Kenny Easwaran: Along those lines, I'd interpret the Philadelphia sign as meaning you can park there but for more than two hours between 9 AM and 5 PM on weekdays, you can park as long as you want at all other times, and "Except Sunday" should have been left out.

  43. Charles said,

    June 8, 2016 @ 3:43 pm

    Very much related is this TfL closure sign that is much better communicated as a graphic:

    I'm not sure that using a graphic would work for peak-hour bicycle restrictions though.

  44. Bloix said,

    June 8, 2016 @ 3:53 pm

    "I am not familiar with the concept of folding bicycles."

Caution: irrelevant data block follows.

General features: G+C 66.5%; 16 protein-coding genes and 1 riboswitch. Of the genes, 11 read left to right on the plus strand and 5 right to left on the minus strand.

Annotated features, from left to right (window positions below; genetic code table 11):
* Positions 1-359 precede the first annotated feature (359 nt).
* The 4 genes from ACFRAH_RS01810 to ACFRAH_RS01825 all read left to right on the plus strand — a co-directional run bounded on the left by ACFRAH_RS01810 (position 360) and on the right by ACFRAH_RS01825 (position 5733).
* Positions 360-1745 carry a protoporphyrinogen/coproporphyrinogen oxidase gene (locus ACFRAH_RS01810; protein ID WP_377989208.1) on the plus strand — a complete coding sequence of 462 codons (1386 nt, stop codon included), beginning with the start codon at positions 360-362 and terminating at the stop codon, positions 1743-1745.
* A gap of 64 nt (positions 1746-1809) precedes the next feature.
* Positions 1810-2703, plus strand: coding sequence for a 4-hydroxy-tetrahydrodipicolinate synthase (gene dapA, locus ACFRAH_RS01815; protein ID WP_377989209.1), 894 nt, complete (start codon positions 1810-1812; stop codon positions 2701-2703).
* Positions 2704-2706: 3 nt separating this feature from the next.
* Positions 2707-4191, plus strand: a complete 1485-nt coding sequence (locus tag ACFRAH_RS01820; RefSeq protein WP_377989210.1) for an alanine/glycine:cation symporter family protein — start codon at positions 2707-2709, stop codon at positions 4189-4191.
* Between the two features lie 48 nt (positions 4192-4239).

Folding bikes are common in England and are becoming more common in New York and other US cities. When I was a law clerk living in Brooklyn and working in Newark, NJ, I used to ride my Dahon folder across the Brooklyn Bridge, fold it up, and catch the PATH train to Newark, where I would unfold it and ride the mile and a half to the courthouse.

    For a pic of London mayor Boris Johnson on a folder, see

  45. Michael Watts said,

    June 8, 2016 @ 7:27 pm

    Question for the folding-bike people: how much grease do you get on yourself in the processes of folding, unfolding, and storing it?

  46. Graeme said,

    June 9, 2016 @ 2:14 am

    I'm with MSH and Adam. But that presumes an audience of cyclists who intuit the reason behind the rule. Brisbane rail has a simpler rule but then again the junctions in the London stations are more complex than simply in/outbound.

    "You cannot travel with your bike on the train between the hours of:
    7am and 9.30am (travelling towards the city)
    3pm and 6.30pm (travelling away from the city)"